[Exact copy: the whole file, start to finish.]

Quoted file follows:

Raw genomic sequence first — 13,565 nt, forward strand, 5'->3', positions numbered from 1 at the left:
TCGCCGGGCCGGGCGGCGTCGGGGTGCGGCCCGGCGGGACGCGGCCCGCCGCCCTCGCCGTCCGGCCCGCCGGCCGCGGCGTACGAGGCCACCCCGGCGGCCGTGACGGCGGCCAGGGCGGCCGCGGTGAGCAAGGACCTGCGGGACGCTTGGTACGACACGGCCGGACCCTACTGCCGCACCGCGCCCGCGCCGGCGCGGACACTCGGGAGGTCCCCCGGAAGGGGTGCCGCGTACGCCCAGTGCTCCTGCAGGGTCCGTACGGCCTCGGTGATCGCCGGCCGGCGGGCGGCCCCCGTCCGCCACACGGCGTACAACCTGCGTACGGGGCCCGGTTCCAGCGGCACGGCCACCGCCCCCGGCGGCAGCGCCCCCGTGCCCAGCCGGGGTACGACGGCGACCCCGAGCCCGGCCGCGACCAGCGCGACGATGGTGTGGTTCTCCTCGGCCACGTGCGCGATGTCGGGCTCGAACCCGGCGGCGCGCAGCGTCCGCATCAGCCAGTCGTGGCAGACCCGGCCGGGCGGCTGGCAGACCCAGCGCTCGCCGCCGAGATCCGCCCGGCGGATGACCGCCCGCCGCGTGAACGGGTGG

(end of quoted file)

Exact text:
Raw genomic sequence first — 13,565 nt, forward strand, 5'->3', positions numbered from 1 at the left:
TCGCCGGGCCGGGCGGCGTCGGGGTGCGGCCCGGCGGGACGCGGCCCGCCGCCCTCGCCGTCCGGCCCGCCGGCCGCGGCGTACGAGGCCACCCCGGCGGCCGTGACGGCGGCCAGGGCGGCCGCGGTGAGCAAGGACCTGCGGGACGCTTGGTACGACACGGCCGGACCCTACTGCCGCACCGCGCCCGCGCCGGCGCGGACACTCGGGAGGTCCCCCGGAAGGGGTGCCGCGTACGCCCAGTGCTCCTGCAGGGTCCGTACGGCCTCGGTGATCGCCGGCCGGCGGGCGGCCCCCGTCCGCCACACGGCGTACAACCTGCGTACGGGGCCCGGTTCCAGCGGCACGGCCACCGCCCCCGGCGGCAGCGCCCCCGTGCCCAGCCGGGGTACGACGGCGACCCCGAGCCCGGCCGCGACCAGCGCGACGATGGTGTGGTTCTCCTCGGCCACGTGCGCGATGTCGGGCTCGAACCCGGCGGCGCGCAGCGTCCGCATCAGCCAGTCGTGGCAGACCCGGCCGGGCGGCTGGCAGACCCAGCGCTCGCCGCCGAGATCCGCCCGGCGGATGACCGCCCGCCGCGTGAACGGGTGG